Hänel Gallery, Cape Town
Galerie Frank Hänel, Wiesbaden, Germany
Review by Seamus Wilson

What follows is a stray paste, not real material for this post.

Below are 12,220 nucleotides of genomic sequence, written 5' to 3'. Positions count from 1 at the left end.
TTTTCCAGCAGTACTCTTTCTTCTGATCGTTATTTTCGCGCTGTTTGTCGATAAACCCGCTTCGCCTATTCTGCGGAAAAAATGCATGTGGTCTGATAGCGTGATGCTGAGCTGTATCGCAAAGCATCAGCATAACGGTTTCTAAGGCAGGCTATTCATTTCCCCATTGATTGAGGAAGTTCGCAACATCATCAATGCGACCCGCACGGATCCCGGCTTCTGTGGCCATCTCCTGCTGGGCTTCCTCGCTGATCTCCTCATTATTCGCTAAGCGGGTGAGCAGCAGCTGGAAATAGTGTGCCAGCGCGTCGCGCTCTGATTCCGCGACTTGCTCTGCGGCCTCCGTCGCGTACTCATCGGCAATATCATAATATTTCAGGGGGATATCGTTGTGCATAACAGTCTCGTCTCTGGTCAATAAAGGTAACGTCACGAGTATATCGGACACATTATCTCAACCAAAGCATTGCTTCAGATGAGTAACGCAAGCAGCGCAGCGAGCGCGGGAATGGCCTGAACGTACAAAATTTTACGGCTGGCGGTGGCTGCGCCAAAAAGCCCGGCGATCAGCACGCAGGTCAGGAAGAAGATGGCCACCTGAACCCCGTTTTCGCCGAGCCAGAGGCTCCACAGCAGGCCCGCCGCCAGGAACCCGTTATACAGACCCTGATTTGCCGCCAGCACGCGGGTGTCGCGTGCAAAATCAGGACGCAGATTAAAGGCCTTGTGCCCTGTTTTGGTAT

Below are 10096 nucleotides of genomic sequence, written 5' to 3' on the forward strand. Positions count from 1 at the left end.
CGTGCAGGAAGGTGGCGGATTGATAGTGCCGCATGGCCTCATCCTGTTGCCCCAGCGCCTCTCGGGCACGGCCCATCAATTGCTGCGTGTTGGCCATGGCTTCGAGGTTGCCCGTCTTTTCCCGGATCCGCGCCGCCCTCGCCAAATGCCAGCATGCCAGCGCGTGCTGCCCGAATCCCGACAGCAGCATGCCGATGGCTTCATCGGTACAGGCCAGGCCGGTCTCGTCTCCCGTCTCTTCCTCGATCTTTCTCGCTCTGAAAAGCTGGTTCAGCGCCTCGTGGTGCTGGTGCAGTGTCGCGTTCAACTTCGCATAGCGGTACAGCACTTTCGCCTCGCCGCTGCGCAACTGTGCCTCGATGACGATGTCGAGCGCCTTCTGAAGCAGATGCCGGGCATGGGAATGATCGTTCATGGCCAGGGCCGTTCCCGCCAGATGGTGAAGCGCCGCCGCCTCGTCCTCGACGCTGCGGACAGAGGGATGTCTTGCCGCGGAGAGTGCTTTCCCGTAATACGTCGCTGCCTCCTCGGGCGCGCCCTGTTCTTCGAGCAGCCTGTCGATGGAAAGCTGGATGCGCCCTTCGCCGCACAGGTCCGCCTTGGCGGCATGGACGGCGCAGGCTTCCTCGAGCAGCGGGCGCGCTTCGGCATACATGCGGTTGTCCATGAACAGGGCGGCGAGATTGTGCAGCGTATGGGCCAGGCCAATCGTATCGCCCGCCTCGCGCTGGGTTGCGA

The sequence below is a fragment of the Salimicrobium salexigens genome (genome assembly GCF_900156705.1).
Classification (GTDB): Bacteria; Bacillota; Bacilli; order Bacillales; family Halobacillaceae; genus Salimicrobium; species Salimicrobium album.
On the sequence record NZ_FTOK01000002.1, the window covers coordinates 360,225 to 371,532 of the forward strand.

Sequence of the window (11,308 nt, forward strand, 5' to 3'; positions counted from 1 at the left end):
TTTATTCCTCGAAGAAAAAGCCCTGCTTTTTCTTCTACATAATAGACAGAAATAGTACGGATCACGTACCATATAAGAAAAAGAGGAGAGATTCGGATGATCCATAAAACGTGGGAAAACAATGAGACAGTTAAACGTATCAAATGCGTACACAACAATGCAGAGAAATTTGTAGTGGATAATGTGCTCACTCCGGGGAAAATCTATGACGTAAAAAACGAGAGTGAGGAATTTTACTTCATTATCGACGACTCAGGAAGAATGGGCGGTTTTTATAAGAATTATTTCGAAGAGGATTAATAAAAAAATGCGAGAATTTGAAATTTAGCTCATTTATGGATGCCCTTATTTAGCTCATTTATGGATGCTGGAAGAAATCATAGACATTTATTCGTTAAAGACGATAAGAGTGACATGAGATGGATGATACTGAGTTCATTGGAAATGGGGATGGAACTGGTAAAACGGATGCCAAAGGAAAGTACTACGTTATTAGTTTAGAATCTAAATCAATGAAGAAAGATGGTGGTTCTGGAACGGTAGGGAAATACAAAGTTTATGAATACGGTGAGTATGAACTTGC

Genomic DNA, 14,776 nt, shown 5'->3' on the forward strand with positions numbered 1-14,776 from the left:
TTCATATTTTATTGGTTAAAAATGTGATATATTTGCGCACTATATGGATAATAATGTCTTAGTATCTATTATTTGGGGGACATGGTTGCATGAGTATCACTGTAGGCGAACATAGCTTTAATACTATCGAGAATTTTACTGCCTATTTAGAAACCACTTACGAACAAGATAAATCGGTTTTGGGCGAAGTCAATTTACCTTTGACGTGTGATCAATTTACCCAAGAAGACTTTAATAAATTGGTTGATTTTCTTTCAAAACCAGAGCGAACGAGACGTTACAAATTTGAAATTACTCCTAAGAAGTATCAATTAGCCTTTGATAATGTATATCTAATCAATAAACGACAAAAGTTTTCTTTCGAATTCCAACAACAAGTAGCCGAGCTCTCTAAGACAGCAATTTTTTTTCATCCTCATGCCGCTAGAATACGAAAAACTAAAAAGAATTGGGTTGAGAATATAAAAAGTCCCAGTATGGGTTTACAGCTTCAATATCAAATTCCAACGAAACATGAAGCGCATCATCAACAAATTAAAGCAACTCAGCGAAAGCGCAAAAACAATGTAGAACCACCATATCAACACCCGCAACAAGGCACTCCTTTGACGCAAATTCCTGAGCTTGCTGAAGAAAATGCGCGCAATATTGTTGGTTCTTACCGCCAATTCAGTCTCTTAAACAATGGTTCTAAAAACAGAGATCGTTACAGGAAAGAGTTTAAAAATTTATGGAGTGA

Stefan Blom exhibition, DogFight, at the Hanel Gallery recently, attracted many more than the usual number of visits to a Cape Town show. Visitors included passers-by and word-of-mouth referrals – both rare audiences in a city with a somewhat jaundiced attitude to art shows. The installation comprised a dozen paintings, a sculpture and a video loop. The paintings were alternate portraits of men and dogs (Staffordshire terriers), in blacks, reds and oranges, using spray-paint and acrylics, in brush and scraffito techniques. Over these portraits Blom sketched line renderings of Cezanne masterpieces. The sculpture was an inverted female form, wrapped in white muslin that was drenched in progressively draker reds towards its head, hanging some inches off the ground over a pile of deep-red rose petals and flower-heads. The video loop was of a dog pit fight, evidently `illicit` footage lifted from the Internet, whose cruelty and horror Blom had taken some pains to soften by the application of red filters, diminished contrasts and slower speed. The fighting terriers in the video were recognisable breed cousins to the dogs in the paintings. All these works were installed in a pristine white Hänel Gallery whose walls and floors had been covered in huge sheets of white plastic over which blood red paint had been flung in violent spatterings. Emotionally and aesthetically the exhibition was held in place by a remarkable integrity, rarely achieved in installations using more than one medium. The sense of a gallery within a gallery, created by the white plastic coverings, was echoed by the paintings within the paintings – creating a distance and alienation from subject matter that is of course the everyday experience of video and television anyway. The application of`old master`outlines to his own (masterfully drawn) paintings, in itself echoed the relationship between the work of art and its subject. Within these alienating mechanisms, creating distance between subject and object, between painting and subject, Blom created a viewing space which encouraged association, interpretation, engagement and critical response. It made you think, as they say. More importantly, it was not didactic. There was no message, no agenda, no axe being ground. It is rare that one finds an exhibition where the ordinary two-dimensional experience of `looking at a picture` enables an analogous experience of`looking at a situation`. Blomâ€™s exhibition painted the picture of that situation and allowed the viewer to engage completely in every aspect of it without judgement. This said, it is probably folly to attempt any form of interpretation of the work. Being a fool, I will try anyway. The invitation to the exhibition, reprinted in large format on the wall of the gallery as you enter, gives the clue. It is the full set of rules for pit-bull,fighting. The point is that what we call a `dog` fight is in fact a `man` fight. The dogs are set upon each other by men, whose projected violence creates the event. Dogs fighting require no rules – only their owners do. One could go on. The point is simple. What is less simple is the continuity of expression and subject in Blom,s work. Only those who have seen Blom’s earlier work will connect this current view with earlier exhibitions where he dealt with those other objects upon which we project our violence : children. And of course this projecting process is what underlies the exhibition itself. We are, in dog fights, in the realm of authority and hierarchy, power systems, defined by rules, held in place by the threat of violence. Equally, in art, we are in the realm of authority and hierarchy, the set of rules holding it in place no less absurd than those governing dog fights and the violence associated with its patriarchal patrons no less threatening at the end of the day. In both cases the human participants are alienated from their experience to a point beyond consciousness. Of course, we do not wish to consider even for a brief second that anything underlying the arts could be violent. One of the `rules` of art being, of course, that it is always on the side of liberation, greater consciousness and better understanding. That art itself at the end of the day might be a part of the overwhelming patriarchal dynamic of our culture, is an uncomfortable thought for those who create, look at, purchase and read about the works of art. If actions speak louder than words, then perhaps we must look again at who visited Blom’s exhibition. The gallery visitors book reads like a list of anyone NOT associated with the arts in Cape Town. Perhaps that was why Blom sold nothing. Perhaps he sold nothing because everyone respected the overwhelming integrity of the installation. Perhaps it was because those who buy art do not like buying art that challenges the authority of their cheque books.